The Largest Free Kitchen in the World: Discover India’s Golden Temple Which Serves 100,000 Free Meals Per Day




If you find yourself hungry in Amritsar, a major city in the Indian state of Punjab, you could do worse than stopping into the Golden Temple, the largest Sikh house of worship in the world. It thus also operates the largest community kitchen, or langar, in the world, which serves more than 100,000 free meals a day, 24 hours a day. Anyone familiar with Sikhism knows that, for its believers, serving food to the hungry constitutes an essential duty: not just to the poor, and certainly not just to fellow Sikhs, but to all comers. Wherever in the world you may live, if there’s a Sikh temple or shrine in the vicinity, there’s quite possibly a langar you can visit as well.

Of course, no other langar matches the scale of the Golden Temple’s. As explained in the Food Insider video above, it operates with a permanent staff of 300 to 350 employees as well as a large number of volunteers, all of whom work in concert with machines around the clock to produce an unending stream of vegetarian meals, which include daal lentil stew and chapati bread. There’s always been a market for free food, but recent years have seen increases in demand great enough to necessitate the construction of additional dining halls, and total operating expenses come to the equivalent of some US$4 million per year. (Every day, $5,000 goes to ghee, or Indian clarified butter, alone.)

Apart from the people of Amritsar and pilgrimage-making devotees, the Golden Temple langar has also drawn the attention of culinarily minded travelers. Take the Canadian Youtuber Trevor James, better known as the Food Ranger, to whose taste for extreme scale and quantity the operation no doubt appeals. His visit also affords him the opportunity, before his meal, to be outfitted in traditional dress, up to and including a Sikh turban. (The Golden Temple requires its diners to wear a head-covering of some kind.) James’ stock of travel-vlogger superlatives is nearly exhausted by the splendor of the temple itself before he steps into the kitchen to observe (and even lend a hand in) the cooking process. “Look at this,” he exclaims upon taking his seat on the floor of the hall with a tray of his own. “This is an almost spiritual meal” — an aura exuded whether you believe in Waheguru, the gods of street food, or anything else besides.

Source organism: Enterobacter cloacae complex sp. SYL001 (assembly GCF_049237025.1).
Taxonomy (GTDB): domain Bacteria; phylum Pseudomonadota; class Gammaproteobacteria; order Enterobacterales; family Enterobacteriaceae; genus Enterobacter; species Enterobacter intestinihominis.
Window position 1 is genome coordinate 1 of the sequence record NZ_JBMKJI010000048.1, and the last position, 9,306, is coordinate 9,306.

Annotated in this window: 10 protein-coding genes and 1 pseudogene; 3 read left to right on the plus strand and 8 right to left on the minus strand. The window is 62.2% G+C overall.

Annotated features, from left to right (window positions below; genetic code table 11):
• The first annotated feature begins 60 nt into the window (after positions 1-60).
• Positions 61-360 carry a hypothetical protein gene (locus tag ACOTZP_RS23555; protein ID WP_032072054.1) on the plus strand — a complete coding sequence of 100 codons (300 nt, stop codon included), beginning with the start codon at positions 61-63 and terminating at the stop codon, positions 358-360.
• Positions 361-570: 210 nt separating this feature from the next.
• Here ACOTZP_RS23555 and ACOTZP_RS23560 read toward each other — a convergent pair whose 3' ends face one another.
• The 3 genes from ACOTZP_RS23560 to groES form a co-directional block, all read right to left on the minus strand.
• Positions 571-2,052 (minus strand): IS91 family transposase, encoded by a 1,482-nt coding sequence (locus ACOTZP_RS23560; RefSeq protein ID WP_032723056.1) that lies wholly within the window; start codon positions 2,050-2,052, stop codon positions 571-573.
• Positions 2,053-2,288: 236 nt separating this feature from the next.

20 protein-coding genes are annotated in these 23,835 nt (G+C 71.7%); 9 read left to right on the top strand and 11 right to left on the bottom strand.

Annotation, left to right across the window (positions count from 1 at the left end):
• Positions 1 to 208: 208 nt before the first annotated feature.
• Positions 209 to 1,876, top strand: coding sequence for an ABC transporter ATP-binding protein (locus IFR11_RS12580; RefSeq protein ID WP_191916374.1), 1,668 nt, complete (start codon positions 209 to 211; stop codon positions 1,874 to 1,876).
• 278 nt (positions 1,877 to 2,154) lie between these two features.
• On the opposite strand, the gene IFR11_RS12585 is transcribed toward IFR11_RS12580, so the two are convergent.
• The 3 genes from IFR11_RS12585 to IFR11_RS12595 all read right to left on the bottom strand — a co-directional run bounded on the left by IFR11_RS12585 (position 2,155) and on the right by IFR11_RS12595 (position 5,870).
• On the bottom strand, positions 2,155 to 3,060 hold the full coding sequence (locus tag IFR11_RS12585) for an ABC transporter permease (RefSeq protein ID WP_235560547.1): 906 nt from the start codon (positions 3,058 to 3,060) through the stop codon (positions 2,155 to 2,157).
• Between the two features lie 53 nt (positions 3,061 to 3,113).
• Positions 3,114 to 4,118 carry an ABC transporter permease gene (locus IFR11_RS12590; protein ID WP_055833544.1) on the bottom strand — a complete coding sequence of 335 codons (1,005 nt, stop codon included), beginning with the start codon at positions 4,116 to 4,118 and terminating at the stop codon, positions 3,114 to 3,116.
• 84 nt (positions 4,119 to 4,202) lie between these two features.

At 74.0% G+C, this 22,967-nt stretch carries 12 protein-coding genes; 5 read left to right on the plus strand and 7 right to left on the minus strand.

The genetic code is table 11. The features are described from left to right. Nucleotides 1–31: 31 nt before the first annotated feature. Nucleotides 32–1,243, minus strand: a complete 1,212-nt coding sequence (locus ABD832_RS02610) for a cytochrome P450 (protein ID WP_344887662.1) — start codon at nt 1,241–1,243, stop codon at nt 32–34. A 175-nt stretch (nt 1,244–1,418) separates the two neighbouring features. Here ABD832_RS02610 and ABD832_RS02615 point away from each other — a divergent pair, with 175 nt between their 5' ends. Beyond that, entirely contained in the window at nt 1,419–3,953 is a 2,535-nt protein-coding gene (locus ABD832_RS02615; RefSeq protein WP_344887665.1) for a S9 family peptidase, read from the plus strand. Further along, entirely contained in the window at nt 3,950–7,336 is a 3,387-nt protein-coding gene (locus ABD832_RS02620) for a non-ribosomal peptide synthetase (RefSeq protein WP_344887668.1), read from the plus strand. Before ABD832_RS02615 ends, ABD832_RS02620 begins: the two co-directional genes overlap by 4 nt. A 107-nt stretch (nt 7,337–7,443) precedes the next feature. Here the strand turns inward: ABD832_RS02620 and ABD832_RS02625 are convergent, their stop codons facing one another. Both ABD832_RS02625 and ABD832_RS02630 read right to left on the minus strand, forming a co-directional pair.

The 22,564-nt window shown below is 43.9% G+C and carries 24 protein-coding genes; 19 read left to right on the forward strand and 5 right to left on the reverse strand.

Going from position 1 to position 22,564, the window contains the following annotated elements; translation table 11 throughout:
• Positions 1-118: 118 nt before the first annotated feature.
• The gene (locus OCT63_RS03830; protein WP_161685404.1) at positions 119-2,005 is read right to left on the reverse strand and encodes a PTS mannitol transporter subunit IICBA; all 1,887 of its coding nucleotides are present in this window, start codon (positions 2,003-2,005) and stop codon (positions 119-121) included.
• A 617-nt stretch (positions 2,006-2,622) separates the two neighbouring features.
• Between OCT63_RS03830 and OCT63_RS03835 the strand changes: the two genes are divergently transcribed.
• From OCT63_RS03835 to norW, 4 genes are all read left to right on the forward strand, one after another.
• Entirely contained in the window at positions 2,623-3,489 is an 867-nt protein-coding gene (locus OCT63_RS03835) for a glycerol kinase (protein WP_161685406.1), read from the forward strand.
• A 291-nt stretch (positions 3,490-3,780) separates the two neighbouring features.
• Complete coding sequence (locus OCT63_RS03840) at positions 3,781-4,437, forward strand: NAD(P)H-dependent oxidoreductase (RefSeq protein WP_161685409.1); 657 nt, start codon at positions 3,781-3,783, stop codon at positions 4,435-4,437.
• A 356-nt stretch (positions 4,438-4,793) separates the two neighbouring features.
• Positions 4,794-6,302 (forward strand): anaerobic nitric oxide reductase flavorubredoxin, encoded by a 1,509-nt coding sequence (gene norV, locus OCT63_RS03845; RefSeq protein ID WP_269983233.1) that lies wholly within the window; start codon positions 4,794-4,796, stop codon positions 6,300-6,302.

via Metafilter

Related Content:

Learn the History of Indian Philosophy in a 62 Episode Series from The History of Philosophy Without Any Gaps: The Buddha, Bhagavad-Gita, Non Violence & More

Introduction to Indian Philosophy: A Free Online Course

Al Jazeera Travel Show Explores World Cities Through Their Street Food

When Al Capone Opened a Soup Kitchen During the Great Depression: Another Side of the Legendary Mobster’s Operation

Based in Seoul, Colin Marshall writes and broadcasts on cities, language, and culture. His projects include the Substack newsletter Books on Cities, the book The Stateless City: a Walk through 21st-Century Los Angeles and the video series The City in Cinema. Follow him on Twitter at @colinmarshall or on Facebook.


by | Permalink | Comments (2) |

Support Open Culture

We’re hoping to rely on our loyal readers rather than erratic ads. To support Open Culture’s continued operation, please consider making a donation. We thank you!






Comments (2)
You can skip to the end and leave a response. Pinging is currently not allowed.

Leave a Reply

Quantcast
Open Culture was founded by Dan Colman.